In the wake of sections of the public sometimes questioning the president’s respect for the Constitution based on some of his decisions, the Justice Minister Abubacarr Ba Tambadou has claimed that President Adama has so much respect for the Constitution of The Gambia that he never said no to anything that will contravene the supreme law of the land.
Speaking in an exclusive interview on the popular daily morning radio show: “Coffee Time with Peter Gomez” on West Coast Radio on Tuesday, the Justice minister said that President Barrow is one of the most peaceful presidents The Gambia will ever have.
“He is making his best effort to uphold the constitution”, he said. “There has never been at any point in time that he sought my advice on a constitutional matter and I gave it and he acted otherwise, never!”
“And I’m saying for the record so that everybody knows he is making his best effort to uphold the constitution. Just because somebody has a different interpretation of the provision of the constitution does not mean the president violated the constitution because the only body responsible for interpreting our constitution is the Supreme Court.”
Ba said, people having a different interpretation on a section of the constitution does not mean that the head of state has no regard for the constitution, saying people should not confuse their personal views with the president’s responsibility.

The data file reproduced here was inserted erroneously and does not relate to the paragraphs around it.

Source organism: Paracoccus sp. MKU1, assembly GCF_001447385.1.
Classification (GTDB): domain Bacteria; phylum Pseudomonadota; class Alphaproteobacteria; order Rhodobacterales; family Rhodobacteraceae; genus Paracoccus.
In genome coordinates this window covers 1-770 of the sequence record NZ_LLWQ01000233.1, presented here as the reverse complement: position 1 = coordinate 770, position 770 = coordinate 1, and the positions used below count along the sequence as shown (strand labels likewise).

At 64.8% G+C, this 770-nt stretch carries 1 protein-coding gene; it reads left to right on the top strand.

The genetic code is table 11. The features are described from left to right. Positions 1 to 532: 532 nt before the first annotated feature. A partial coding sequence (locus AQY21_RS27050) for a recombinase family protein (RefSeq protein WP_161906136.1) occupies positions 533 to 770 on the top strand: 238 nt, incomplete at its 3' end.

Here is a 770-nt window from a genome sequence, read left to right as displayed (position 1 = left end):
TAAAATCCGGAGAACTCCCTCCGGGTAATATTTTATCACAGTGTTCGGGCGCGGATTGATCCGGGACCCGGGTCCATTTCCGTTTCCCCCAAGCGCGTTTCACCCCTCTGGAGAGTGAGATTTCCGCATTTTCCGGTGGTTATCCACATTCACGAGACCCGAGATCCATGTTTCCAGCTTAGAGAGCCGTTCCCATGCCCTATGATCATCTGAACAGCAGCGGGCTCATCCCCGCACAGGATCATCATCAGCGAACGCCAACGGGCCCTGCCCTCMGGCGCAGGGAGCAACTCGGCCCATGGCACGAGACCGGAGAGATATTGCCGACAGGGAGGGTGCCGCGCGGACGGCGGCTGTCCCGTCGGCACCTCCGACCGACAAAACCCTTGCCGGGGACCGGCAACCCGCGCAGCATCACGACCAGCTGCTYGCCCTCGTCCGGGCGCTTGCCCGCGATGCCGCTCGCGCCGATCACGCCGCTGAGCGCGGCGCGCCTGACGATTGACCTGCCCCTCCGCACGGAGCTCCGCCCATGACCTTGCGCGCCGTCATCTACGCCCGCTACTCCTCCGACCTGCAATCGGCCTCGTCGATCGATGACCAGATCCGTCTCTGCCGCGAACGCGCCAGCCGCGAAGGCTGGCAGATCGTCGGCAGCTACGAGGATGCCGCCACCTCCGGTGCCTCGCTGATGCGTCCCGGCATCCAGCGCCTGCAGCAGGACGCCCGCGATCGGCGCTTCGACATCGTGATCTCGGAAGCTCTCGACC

Responding to a question if he would advise the president to use the security forces to clamp on peaceful protesters, the Justice minister quickly responded with an admiration for the peaceful nature of the Gambian leader.
“This president is perhaps one of the most peaceful presidents this country will ever have. He means well, he is well intentioned,” the Justice minister said of Barrow.
He acknowledged the challenges the government encounters as the country transitions from dictatorship to democracy but emphasised how peaceful Mr. Barrow is, saying “our president is very peaceful and the issue of peaceful protest is a matter that I have taken upon many occasions within government; and I think there is clearly a presumption in favour of the exercise of fundamental rights and those rights should only be limited in specific circumstances. But I think we are learning our lessons as a government.”